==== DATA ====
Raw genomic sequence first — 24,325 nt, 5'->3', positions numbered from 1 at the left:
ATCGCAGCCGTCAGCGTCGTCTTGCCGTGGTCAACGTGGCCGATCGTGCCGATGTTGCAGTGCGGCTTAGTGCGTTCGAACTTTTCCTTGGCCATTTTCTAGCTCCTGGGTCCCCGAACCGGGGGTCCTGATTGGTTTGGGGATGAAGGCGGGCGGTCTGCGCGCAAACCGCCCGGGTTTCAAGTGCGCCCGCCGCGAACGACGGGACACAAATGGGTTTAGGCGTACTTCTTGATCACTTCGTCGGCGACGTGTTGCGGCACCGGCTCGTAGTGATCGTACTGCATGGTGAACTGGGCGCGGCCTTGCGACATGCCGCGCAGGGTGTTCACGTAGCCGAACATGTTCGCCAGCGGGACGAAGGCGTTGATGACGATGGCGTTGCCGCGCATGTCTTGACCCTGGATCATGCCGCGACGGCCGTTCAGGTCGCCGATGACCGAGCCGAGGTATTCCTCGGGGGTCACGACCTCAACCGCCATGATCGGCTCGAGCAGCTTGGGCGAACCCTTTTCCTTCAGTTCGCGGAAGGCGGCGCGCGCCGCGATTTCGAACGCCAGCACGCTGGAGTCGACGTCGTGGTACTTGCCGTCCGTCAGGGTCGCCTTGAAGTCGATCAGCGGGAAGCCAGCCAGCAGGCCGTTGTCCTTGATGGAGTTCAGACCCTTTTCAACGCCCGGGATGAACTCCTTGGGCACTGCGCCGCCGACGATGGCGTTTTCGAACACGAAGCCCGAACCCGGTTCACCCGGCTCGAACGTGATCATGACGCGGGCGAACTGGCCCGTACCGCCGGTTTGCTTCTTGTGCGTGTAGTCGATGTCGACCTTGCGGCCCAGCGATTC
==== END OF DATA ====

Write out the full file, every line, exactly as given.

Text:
Raw genomic sequence first — 24,325 nt, 5'->3', positions numbered from 1 at the left:
ATCGCAGCCGTCAGCGTCGTCTTGCCGTGGTCAACGTGGCCGATCGTGCCGATGTTGCAGTGCGGCTTAGTGCGTTCGAACTTTTCCTTGGCCATTTTCTAGCTCCTGGGTCCCCGAACCGGGGGTCCTGATTGGTTTGGGGATGAAGGCGGGCGGTCTGCGCGCAAACCGCCCGGGTTTCAAGTGCGCCCGCCGCGAACGACGGGACACAAATGGGTTTAGGCGTACTTCTTGATCACTTCGTCGGCGACGTGTTGCGGCACCGGCTCGTAGTGATCGTACTGCATGGTGAACTGGGCGCGGCCTTGCGACATGCCGCGCAGGGTGTTCACGTAGCCGAACATGTTCGCCAGCGGGACGAAGGCGTTGATGACGATGGCGTTGCCGCGCATGTCTTGACCCTGGATCATGCCGCGACGGCCGTTCAGGTCGCCGATGACCGAGCCGAGGTATTCCTCGGGGGTCACGACCTCAACCGCCATGATCGGCTCGAGCAGCTTGGGCGAACCCTTTTCCTTCAGTTCGCGGAAGGCGGCGCGCGCCGCGATTTCGAACGCCAGCACGCTGGAGTCGACGTCGTGGTACTTGCCGTCCGTCAGGGTCGCCTTGAAGTCGATCAGCGGGAAGCCAGCCAGCAGGCCGTTGTCCTTGATGGAGTTCAGACCCTTTTCAACGCCCGGGATGAACTCCTTGGGCACTGCGCCGCCGACGATGGCGTTTTCGAACACGAAGCCCGAACCCGGTTCACCCGGCTCGAACGTGATCATGACGCGGGCGAACTGGCCCGTACCGCCGGTTTGCTTCTTGTGCGTGTAGTCGATGTCGACCTTGCGGCCCAGCGATTC